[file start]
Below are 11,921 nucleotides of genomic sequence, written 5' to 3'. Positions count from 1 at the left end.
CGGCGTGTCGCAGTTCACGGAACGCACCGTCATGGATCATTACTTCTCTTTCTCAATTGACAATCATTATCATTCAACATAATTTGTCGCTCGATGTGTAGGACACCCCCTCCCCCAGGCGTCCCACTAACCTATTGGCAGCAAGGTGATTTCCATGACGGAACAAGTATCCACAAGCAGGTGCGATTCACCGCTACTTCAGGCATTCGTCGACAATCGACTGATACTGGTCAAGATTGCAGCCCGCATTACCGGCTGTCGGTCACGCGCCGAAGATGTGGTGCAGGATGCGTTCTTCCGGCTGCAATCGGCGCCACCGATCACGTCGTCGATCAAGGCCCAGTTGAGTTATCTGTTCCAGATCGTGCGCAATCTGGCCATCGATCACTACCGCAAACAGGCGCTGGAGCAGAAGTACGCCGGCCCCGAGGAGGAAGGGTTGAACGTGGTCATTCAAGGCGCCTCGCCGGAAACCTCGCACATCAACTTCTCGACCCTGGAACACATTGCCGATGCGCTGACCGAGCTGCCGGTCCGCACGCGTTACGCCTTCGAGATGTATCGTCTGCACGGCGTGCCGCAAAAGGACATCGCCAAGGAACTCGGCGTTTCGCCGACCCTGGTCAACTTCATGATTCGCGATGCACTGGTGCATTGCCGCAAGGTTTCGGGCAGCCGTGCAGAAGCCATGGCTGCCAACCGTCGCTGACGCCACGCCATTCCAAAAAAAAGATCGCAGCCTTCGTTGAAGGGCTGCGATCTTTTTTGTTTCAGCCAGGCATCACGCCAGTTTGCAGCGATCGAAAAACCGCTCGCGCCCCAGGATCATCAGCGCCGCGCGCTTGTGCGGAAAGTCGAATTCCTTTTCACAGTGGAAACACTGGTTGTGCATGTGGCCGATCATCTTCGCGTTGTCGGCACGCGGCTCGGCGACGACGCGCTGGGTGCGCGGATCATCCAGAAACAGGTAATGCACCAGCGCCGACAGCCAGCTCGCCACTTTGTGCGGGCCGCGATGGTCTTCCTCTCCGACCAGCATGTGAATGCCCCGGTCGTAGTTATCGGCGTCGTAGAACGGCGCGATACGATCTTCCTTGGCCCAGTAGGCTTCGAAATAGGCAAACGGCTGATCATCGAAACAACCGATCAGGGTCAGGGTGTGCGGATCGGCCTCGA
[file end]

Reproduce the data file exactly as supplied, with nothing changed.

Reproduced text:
Below are 11,921 nucleotides of genomic sequence, written 5' to 3'. Positions count from 1 at the left end.
CGGCGTGTCGCAGTTCACGGAACGCACCGTCATGGATCATTACTTCTCTTTCTCAATTGACAATCATTATCATTCAACATAATTTGTCGCTCGATGTGTAGGACACCCCCTCCCCCAGGCGTCCCACTAACCTATTGGCAGCAAGGTGATTTCCATGACGGAACAAGTATCCACAAGCAGGTGCGATTCACCGCTACTTCAGGCATTCGTCGACAATCGACTGATACTGGTCAAGATTGCAGCCCGCATTACCGGCTGTCGGTCACGCGCCGAAGATGTGGTGCAGGATGCGTTCTTCCGGCTGCAATCGGCGCCACCGATCACGTCGTCGATCAAGGCCCAGTTGAGTTATCTGTTCCAGATCGTGCGCAATCTGGCCATCGATCACTACCGCAAACAGGCGCTGGAGCAGAAGTACGCCGGCCCCGAGGAGGAAGGGTTGAACGTGGTCATTCAAGGCGCCTCGCCGGAAACCTCGCACATCAACTTCTCGACCCTGGAACACATTGCCGATGCGCTGACCGAGCTGCCGGTCCGCACGCGTTACGCCTTCGAGATGTATCGTCTGCACGGCGTGCCGCAAAAGGACATCGCCAAGGAACTCGGCGTTTCGCCGACCCTGGTCAACTTCATGATTCGCGATGCACTGGTGCATTGCCGCAAGGTTTCGGGCAGCCGTGCAGAAGCCATGGCTGCCAACCGTCGCTGACGCCACGCCATTCCAAAAAAAAGATCGCAGCCTTCGTTGAAGGGCTGCGATCTTTTTTGTTTCAGCCAGGCATCACGCCAGTTTGCAGCGATCGAAAAACCGCTCGCGCCCCAGGATCATCAGCGCCGCGCGCTTGTGCGGAAAGTCGAATTCCTTTTCACAGTGGAAACACTGGTTGTGCATGTGGCCGATCATCTTCGCGTTGTCGGCACGCGGCTCGGCGACGACGCGCTGGGTGCGCGGATCATCCAGAAACAGGTAATGCACCAGCGCCGACAGCCAGCTCGCCACTTTGTGCGGGCCGCGATGGTCTTCCTCTCCGACCAGCATGTGAATGCCCCGGTCGTAGTTATCGGCGTCGTAGAACGGCGCGATACGATCTTCCTTGGCCCAGTAGGCTTCGAAATAGGCAAACGGCTGATCATCGAAACAACCGATCAGGGTCAGGGTGTGCGGATCGGCCTCGA